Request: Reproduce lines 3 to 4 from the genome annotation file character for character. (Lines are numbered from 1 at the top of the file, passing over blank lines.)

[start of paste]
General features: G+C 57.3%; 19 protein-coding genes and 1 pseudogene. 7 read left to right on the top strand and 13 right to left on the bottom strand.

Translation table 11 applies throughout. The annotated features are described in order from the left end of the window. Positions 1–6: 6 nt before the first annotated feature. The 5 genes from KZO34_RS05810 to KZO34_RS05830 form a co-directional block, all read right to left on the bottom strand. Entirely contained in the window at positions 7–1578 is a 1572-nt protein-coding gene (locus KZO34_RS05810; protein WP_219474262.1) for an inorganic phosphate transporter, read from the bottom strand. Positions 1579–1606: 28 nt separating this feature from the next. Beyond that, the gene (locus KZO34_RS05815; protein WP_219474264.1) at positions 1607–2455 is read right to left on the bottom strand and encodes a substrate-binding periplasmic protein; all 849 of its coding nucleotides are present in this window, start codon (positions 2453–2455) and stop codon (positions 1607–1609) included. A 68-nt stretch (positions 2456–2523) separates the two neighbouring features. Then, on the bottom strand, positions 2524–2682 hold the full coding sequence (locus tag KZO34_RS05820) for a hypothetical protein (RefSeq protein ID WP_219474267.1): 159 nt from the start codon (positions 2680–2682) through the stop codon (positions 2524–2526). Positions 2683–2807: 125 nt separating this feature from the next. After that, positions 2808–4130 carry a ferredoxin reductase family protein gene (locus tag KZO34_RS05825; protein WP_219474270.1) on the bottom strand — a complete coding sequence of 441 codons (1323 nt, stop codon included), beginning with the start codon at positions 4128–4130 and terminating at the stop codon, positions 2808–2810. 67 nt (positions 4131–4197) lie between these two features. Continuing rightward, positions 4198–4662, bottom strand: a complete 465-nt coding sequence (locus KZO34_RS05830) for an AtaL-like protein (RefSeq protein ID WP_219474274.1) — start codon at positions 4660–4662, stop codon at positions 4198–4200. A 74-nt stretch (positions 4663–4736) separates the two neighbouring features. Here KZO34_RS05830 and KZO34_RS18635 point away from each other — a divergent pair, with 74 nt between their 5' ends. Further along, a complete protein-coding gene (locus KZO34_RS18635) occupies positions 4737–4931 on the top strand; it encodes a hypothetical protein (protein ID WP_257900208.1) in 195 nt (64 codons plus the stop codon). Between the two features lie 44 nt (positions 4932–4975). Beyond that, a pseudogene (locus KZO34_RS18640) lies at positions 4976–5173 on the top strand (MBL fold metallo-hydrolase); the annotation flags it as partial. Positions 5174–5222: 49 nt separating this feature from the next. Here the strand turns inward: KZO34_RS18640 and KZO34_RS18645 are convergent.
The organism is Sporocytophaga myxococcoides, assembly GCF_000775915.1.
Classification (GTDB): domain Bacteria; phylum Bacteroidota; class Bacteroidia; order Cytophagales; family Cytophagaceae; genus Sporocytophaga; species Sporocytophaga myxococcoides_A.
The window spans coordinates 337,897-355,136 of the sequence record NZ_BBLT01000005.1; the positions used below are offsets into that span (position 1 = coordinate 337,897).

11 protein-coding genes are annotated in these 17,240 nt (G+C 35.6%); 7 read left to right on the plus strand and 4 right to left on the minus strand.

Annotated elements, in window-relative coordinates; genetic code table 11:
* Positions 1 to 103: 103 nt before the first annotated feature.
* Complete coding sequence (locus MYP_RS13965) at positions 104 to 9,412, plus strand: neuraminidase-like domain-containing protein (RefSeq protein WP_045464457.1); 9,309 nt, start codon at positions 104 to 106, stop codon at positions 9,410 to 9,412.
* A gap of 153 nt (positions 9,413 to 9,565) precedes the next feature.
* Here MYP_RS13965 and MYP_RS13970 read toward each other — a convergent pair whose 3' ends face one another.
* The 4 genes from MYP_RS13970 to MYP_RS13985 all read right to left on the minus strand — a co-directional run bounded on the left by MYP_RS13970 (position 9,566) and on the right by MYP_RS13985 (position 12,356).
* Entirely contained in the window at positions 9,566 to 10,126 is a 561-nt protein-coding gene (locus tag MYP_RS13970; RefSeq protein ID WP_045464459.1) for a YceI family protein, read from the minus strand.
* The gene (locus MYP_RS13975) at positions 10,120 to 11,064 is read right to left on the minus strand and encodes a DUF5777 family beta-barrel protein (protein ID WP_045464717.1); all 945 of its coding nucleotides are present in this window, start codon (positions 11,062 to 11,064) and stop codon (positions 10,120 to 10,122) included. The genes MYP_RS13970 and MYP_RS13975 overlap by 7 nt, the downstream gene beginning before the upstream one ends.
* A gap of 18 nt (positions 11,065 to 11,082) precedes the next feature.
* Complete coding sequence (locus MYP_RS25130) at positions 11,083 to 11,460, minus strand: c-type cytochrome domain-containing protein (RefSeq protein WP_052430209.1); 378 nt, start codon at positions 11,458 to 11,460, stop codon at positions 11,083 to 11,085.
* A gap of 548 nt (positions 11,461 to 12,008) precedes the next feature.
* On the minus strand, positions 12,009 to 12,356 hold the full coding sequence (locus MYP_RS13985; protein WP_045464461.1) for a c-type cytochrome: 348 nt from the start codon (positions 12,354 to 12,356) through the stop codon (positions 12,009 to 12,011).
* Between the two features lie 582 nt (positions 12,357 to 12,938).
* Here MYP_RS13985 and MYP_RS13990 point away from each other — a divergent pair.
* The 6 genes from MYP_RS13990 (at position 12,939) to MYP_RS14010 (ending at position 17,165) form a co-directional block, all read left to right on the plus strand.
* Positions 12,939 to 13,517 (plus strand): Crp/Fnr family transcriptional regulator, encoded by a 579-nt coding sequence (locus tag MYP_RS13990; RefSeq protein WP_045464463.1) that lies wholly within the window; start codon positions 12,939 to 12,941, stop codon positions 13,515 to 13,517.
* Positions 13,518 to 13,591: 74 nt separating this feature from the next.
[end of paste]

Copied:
The organism is Sporocytophaga myxococcoides, assembly GCF_000775915.1.
Classification (GTDB): domain Bacteria; phylum Bacteroidota; class Bacteroidia; order Cytophagales; family Cytophagaceae; genus Sporocytophaga; species Sporocytophaga myxococcoides_A.